Okay, so first let’s look at this slide that shows the relationship between the 30-year mortgage rate and the ten-year treasury rate. So when we see money coming out of the stock market… what its doing is flowing into the bond market. The US Treasury is widely considered to be the safest investment in the world. When we look at the ten-year treasury rate, it is what we look at to predict mortgage rates. Now, this graph goes back fifty years to track the 30-year mortgage rate to the ten-year treasury. And what was found and what we see here is this symbiotic relationship that the two move in together and so while there is a lot of information out there and I know mortgage lenders are getting the questions when the federal reserve lowers the fed’s rate what does that do to mortgage interest rates. We know it doesn’t have a direct correlation, but again it has a similar path. So the interesting thing is while we know that is true. That changed last week and it really changed to the extent there have been other forces at play in the market and as the ten-year treasury rate has dropped mortgage rates have not followed. In fact, we are in a volatile environment right now where we are seeing pricing go back and forth intraday. There are a lot of people that talk about that and now more than ever it is the time to have someone trusted on your side that can give you that great advice as a mortgage professional, but I want to highlight a quote real quick from First American to talk about for just a second… “As evidenced by recent events, often the spread increases because mortgage refinance application processing capacity cannot meet demand, so lender-offered rates don’t follow the Treasury yield down one for one. So lender-offered rates don’t follow the decline in response to the decline in yields, which makes it unlikely to fall by the same magnitude as the Treasury yield…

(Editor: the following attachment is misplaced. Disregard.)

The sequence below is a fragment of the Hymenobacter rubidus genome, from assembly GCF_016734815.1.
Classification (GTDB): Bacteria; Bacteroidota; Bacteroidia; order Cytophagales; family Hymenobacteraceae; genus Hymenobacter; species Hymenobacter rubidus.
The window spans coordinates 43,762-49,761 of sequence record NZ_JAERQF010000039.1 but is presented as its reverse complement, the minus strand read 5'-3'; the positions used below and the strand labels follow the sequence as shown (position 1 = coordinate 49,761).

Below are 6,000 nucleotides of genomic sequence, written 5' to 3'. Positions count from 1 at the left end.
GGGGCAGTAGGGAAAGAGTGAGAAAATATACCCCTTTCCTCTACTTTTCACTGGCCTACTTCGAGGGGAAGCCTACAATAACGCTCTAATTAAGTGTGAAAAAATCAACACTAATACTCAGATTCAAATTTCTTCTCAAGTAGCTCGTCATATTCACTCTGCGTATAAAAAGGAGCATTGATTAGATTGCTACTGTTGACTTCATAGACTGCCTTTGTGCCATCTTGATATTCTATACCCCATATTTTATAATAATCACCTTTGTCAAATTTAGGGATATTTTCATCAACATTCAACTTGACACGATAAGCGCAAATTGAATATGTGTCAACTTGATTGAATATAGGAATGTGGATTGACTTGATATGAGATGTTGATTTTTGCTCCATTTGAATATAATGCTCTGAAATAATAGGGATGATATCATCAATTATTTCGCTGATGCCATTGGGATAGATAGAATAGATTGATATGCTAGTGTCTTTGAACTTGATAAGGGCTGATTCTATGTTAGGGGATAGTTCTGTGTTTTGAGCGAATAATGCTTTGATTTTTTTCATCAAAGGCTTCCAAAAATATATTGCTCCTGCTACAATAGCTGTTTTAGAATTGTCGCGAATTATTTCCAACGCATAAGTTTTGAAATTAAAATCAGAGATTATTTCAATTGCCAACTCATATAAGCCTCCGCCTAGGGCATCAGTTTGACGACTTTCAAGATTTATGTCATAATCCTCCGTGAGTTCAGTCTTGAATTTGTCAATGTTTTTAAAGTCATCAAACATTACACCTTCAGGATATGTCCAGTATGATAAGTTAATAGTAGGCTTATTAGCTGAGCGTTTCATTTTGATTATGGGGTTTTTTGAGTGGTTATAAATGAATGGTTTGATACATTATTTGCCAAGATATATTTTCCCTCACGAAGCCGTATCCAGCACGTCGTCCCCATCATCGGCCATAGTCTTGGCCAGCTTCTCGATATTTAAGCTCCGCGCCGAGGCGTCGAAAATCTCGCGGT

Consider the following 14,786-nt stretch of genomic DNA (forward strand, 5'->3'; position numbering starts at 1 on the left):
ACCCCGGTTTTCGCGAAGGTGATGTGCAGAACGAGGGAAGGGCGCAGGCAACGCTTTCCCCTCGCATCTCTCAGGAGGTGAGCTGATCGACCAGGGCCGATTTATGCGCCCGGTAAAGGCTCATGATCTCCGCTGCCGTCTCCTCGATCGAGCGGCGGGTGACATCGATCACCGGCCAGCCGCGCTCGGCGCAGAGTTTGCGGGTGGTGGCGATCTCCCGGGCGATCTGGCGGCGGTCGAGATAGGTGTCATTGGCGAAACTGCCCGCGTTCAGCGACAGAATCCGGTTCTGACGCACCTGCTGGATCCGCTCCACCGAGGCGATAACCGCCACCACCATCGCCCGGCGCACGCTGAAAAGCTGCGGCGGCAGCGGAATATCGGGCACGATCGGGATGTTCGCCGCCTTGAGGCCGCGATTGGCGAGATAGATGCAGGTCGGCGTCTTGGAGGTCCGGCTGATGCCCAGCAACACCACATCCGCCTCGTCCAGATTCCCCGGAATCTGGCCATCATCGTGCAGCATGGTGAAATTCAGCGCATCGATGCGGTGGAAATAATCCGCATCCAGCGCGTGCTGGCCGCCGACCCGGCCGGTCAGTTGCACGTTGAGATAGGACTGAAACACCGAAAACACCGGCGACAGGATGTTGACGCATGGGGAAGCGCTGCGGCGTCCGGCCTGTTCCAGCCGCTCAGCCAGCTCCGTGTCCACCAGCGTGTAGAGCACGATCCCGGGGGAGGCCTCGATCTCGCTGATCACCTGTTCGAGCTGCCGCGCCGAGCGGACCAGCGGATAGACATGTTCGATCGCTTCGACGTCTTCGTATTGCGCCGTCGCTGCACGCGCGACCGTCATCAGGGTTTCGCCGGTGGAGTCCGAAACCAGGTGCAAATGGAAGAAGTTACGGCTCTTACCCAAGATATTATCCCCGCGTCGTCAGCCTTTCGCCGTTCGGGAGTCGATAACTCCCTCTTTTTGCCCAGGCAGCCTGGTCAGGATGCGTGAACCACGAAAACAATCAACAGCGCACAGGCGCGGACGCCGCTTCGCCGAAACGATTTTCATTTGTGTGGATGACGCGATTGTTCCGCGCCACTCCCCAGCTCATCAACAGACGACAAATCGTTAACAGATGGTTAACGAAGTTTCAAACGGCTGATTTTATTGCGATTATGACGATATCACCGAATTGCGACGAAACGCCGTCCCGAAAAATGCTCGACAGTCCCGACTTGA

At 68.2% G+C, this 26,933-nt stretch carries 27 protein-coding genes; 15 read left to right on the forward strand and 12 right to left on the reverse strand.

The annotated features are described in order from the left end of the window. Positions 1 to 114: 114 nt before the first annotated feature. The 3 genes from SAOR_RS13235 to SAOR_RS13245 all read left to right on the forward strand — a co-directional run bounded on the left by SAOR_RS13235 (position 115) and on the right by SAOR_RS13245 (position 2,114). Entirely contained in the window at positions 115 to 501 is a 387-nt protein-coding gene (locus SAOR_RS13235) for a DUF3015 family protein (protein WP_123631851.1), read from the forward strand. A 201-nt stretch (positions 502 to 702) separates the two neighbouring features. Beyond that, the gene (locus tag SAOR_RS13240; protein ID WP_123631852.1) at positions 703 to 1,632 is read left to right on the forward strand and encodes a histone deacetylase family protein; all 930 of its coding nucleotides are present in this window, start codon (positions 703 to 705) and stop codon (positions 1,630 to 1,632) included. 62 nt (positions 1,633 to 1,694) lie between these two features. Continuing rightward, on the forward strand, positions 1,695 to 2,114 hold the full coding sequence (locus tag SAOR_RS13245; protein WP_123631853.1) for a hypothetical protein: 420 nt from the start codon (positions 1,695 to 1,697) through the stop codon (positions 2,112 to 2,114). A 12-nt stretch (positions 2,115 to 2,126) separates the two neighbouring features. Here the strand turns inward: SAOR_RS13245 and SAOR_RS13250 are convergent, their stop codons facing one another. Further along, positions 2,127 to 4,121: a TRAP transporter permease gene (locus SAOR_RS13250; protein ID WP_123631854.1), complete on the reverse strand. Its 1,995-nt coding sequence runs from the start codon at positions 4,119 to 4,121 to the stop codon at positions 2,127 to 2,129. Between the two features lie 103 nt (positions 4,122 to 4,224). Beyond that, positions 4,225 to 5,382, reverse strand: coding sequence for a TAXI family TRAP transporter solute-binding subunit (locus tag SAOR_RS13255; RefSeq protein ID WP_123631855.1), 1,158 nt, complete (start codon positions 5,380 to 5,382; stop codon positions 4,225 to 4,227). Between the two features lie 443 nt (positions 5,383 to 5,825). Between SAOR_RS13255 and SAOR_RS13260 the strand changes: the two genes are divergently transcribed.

So it is plausible that mortgage rates fall further if the benchmark 10- year Treasury bonds yield declines further…It’s reasonable to expect that rates fall even further and likely surpass the prior record low, but just not necessarily one-for-one with the 10-year Treasury yield.” Again, that was from the Deputy Chief Economist, Odeta Kushi, from First American. But let’s look at that over the last year from the rate environment. Here is another graph showing the 30 year fixed rate mortgage rate from June 2018 up until this last week. We know that this is volatile and not meant to be an indicator of where the rate is at, I actually know they are up more than that, but this is meant just to show that flow going forward. In the volatility we are seeing a lot of things in the market that is different than we have ever seen but, know that going forward we should be able to look at the ten-year treasury as we look out into the future.